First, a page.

At the time, the board was talking about requiring drug testing for all town employees and querying whether fire department members, who are volunteers, can be subject to such an obligation. The board also discussed requesting the department include a drug testing policy in its bylaws.

The board planned to meet with fire department members at a later time to discuss the possible implementation of a drug testing policy.

“I am sure the people over there will say, ‘why in the hell are they coming over here?’” said a town leader on the recording. “As of yesterday, half of them didn’t even know we were coming.”

Several times during the workshop various alderman expressed a need to form a relationship with the fire department.

“The main thing is to establish a relationship, and find out what’s going on over there,” said another official.

As the meeting drew to a close, the aldermen mentioned that the department is obliged to send the town any checks addressed to the Bryson City Fire Department — not put them in a separate accounts.

“It’s just the way it should be. Period,” stated a Bryson City leader on the recording. “If you don’t, you gonna cause questions, and it’s gonna get you in trouble.”

In 2007 when the town and the county met to discuss their contracts with county fire departments, resident Mike Clampitt expressed concerns about a lack of information regarding the Bryson City Fire Department.

“There seemed to be a shortage of information and accurate data available at the meeting,” Clampitt, a former firefighter, wrote. “A great amount of time was spent in speculation and conjecture, which for me is even more troubling.”

During the past few years, there have also been several incidents regarding the improper use of fire department vehicles. In July 2009, Callicutt issued a notice to all volunteer firemen, based on a policy passed in 2008, which prohibits personal use of a fire department vehicle.

The town had received complaints that Hughes’ son was riding in vehicles purchased for the department using taxpayer funds, Walker said.

Almost a year later, in March 2010, the town board told Hughes to implement rules and regulations for the use of its GMC Yukon Quick Response Vehicle. When the fire department reported that it had yet to pass rules and regulations regarding the Yukon in June 2010, Walker asked the department to give the vehicle to local police until such policies were in place.

 

“Lost in the shuffle”

In addition to the local relief fund, the Bryson City Fire Department also had a Ladies Auxiliary, a nonprofit fundraising arm.

“I think what got lost in the shuffle was maybe the Ladies Auxiliary fund” because no one was overseeing it, Miller said.

It appears that no one audited the Bryson City Fire Department auxiliary’s finances.

“The auxiliary, that has not been part of our business; maybe, it should have been,” Welch said.

Although the auxiliary is registered with the state as a charitable organization, it does not have 501(c)3, or federal nonprofit, status and has not filed any nonprofit tax forms with the Internal Revenue Service.

“I won’t say that it can’t solicit funds, but the funds would not be tax deductible by the people giving the donations,” said Dean Coward, treasurer of executive board for the state firemen’s association.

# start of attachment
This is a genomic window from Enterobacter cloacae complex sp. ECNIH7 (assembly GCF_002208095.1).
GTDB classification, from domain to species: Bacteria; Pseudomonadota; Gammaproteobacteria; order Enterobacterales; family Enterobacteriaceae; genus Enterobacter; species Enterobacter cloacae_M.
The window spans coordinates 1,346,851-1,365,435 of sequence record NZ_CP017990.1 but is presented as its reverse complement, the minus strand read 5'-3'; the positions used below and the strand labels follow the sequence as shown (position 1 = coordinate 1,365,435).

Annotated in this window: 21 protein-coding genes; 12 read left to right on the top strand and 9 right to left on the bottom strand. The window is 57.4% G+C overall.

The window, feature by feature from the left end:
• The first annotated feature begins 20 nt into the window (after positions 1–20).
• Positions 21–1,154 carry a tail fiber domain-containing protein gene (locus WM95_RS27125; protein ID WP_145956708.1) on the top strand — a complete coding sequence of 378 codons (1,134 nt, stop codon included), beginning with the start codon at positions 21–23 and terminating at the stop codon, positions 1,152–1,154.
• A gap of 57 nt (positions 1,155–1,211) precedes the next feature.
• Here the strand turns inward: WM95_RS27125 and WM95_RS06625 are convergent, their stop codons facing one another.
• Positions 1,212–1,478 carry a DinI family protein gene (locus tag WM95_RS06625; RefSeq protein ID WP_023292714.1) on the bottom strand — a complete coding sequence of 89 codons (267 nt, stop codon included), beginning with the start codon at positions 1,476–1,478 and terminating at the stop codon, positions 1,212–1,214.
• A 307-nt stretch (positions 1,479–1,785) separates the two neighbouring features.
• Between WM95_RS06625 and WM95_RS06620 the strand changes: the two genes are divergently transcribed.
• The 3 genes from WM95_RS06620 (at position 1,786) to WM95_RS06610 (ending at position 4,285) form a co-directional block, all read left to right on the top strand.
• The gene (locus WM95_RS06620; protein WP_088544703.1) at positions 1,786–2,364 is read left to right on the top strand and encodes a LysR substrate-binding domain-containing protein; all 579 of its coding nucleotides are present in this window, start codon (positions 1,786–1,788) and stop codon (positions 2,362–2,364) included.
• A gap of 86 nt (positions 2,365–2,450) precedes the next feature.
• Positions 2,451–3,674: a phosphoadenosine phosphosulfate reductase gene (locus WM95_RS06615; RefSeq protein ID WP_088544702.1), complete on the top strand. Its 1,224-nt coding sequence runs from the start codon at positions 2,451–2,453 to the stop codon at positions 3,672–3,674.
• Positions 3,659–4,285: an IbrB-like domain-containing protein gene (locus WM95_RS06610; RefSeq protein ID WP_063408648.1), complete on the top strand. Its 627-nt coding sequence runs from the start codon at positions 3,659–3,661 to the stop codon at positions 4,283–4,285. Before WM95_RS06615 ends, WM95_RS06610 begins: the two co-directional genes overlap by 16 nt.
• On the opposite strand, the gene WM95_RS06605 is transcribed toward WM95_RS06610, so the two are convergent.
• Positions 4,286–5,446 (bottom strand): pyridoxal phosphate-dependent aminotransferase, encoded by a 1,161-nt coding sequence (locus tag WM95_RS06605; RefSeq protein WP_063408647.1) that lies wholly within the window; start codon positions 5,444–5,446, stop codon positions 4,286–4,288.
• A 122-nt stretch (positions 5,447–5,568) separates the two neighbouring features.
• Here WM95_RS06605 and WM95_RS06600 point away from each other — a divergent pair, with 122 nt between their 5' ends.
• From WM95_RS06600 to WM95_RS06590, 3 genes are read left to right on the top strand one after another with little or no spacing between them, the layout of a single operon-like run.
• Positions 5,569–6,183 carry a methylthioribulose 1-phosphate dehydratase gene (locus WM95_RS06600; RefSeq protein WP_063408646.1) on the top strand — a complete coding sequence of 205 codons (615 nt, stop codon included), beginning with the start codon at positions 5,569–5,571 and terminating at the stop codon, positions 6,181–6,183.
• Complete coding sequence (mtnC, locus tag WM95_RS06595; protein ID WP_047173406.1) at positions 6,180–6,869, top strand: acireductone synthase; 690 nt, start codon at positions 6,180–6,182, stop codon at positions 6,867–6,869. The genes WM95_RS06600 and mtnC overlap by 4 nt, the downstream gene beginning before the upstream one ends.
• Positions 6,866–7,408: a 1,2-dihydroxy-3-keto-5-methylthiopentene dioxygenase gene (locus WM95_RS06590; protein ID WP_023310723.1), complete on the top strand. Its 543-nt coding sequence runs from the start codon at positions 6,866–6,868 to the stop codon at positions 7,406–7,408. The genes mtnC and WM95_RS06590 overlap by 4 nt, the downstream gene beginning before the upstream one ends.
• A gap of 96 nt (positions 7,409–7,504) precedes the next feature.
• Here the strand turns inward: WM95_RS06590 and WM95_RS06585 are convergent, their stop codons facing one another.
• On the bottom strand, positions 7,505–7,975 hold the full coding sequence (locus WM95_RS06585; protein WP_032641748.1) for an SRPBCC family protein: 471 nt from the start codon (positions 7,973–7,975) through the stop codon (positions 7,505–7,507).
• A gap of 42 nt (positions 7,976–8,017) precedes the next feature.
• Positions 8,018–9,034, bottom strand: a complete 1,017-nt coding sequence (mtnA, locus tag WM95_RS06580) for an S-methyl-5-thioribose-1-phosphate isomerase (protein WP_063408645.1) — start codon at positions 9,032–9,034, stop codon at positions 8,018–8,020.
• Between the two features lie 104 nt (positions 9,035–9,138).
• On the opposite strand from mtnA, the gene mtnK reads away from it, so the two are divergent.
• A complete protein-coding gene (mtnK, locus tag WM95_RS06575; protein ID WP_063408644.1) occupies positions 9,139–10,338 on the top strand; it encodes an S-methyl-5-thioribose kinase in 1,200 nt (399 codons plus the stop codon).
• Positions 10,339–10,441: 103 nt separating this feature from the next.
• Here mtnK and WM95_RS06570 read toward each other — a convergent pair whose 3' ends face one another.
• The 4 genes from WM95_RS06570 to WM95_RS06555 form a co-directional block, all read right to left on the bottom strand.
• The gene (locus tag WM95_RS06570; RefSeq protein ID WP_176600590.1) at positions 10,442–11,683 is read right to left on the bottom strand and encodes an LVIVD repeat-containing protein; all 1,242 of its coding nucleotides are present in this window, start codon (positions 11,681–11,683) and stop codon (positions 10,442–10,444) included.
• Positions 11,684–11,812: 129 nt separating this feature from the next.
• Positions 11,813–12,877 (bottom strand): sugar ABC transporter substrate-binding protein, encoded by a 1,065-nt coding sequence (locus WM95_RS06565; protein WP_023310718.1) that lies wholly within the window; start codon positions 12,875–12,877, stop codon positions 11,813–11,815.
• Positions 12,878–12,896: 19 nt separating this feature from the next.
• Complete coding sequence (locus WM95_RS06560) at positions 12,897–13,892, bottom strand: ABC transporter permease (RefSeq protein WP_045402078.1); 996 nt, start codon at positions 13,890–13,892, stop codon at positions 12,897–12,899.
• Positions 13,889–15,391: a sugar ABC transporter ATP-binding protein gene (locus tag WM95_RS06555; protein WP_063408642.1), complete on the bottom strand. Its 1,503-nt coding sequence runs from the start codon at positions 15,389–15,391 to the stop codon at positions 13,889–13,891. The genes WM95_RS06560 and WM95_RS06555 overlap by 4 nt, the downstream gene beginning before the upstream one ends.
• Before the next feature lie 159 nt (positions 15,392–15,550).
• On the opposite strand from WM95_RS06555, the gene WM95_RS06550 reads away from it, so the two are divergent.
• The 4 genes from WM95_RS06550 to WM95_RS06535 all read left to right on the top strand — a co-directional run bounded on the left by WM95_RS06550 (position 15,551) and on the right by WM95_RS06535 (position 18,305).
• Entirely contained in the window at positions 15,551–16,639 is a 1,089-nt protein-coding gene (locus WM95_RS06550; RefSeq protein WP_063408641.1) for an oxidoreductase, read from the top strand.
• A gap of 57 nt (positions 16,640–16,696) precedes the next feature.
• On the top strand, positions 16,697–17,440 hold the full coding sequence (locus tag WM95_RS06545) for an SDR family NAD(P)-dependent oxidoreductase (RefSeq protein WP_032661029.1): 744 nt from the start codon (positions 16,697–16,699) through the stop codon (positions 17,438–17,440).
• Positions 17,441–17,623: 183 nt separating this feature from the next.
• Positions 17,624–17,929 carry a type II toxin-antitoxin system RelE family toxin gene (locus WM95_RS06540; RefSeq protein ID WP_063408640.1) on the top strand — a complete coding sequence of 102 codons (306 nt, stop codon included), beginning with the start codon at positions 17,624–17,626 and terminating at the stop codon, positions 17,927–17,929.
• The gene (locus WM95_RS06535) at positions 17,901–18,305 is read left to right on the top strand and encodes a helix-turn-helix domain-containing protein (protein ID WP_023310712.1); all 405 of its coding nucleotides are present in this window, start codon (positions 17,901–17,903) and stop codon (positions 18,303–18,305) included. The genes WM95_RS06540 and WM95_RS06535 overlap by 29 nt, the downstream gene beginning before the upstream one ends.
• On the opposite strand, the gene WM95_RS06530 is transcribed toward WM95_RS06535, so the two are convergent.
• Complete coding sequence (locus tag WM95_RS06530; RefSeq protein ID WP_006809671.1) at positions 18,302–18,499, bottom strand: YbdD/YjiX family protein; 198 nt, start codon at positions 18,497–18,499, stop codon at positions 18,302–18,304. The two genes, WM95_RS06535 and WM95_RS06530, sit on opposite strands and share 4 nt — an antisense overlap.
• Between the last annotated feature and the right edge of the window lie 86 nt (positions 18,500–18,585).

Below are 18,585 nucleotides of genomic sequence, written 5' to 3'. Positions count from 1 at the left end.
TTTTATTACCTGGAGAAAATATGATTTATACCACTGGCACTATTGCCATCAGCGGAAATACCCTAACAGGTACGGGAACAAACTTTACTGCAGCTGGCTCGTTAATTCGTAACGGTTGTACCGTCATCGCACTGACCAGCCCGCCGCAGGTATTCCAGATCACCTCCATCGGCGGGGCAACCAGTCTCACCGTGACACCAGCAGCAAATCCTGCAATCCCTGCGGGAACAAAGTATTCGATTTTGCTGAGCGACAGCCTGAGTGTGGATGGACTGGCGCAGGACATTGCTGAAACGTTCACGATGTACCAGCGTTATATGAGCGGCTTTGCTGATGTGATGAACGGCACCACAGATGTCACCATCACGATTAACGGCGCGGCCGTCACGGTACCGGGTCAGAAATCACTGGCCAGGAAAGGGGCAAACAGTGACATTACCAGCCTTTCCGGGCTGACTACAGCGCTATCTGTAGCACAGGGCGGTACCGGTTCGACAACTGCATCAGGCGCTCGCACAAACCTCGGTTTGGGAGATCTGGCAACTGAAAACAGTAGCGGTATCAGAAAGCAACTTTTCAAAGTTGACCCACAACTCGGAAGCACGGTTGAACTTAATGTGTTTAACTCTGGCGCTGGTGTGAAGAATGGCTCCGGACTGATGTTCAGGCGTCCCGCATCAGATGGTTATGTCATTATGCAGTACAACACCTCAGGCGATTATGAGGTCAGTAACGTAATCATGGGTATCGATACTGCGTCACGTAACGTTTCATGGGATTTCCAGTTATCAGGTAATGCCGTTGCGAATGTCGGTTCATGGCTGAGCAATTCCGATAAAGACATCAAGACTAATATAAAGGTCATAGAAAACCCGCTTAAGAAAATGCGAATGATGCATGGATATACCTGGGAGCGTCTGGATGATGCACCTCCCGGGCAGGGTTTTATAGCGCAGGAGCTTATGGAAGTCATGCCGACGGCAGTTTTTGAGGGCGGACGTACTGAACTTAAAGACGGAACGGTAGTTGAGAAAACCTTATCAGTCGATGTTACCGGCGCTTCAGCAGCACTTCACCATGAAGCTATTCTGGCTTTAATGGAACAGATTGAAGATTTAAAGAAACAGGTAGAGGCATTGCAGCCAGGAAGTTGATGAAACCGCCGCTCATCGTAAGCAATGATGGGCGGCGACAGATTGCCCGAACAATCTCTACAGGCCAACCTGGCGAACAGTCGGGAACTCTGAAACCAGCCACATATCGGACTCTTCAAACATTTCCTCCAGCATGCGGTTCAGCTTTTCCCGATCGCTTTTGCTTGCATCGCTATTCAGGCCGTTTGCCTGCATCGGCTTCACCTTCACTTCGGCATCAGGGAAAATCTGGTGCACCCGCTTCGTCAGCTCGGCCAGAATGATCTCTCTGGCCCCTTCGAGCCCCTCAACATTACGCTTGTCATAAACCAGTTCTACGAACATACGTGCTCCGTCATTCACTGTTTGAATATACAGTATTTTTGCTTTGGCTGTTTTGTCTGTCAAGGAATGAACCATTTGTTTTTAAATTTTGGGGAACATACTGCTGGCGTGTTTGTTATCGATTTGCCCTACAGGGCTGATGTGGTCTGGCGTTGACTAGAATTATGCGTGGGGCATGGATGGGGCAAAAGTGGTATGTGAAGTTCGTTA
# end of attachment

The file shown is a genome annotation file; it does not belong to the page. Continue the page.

The Waynesville Fire Department, which has a mixture of volunteer and salaried firefighters, also has a fund raising arm separate from its relief fund or town monies. However, the organization is registered as a nonprofit with the federal government, requires two signatures on all its checks and has its finances maintained by a local accountant. Its finances are accounted for by the fire department, its members and the federal government.

Callicutt said the town knew about an auxiliary account but did not know that the Bryson City Fire Department has two bank accounts, “Ladies Auxiliary” and “Friends of the Firemen,” at two different banks and that the town’s lawyer had advised the town board that they had no control over any auxiliary accounts.

“If they collect money in the name of the auxiliary, that was separate money, and that doesn’t need to come here (to the town),” Callicutt said. “If it doesn’t come through here, then we don’t know what they do.”

Hughes told The Smoky Mountain News that the auxiliary funds were handled precisely as the town had instructed.

While the fundraising arms was theoretically an important piece of the fire department’s budget, the core operations are funded by the county and town.

The town contributes between $40,000 and $50,000, plus insurance costs. The county kicks in $40,320 each year, since the fire department responds to calls outside the town limits in the county.

The town manages all the town and county funding coming in to the department, writing checks for the fire department’s yearly expenses rather than giving the money directly to the department.

Within the last year, the town board has worked on amending the fire department’s bylaws to include a new fiscal policy.

“The bylaws that we know of were never really ratified by the board,” Walker said.

The new fiscal policy section states the all money belonging to the department or funds raised under its name should be deposited in an account with the Town of Bryson City. Firefighters may apply to the town for reimbursement for gas or out-of-town travel and must follow the town’s purchasing policy. And although the volunteers can still elect their chief, the board must approve him or her. The town board must also approve changes to the department’s bylaws.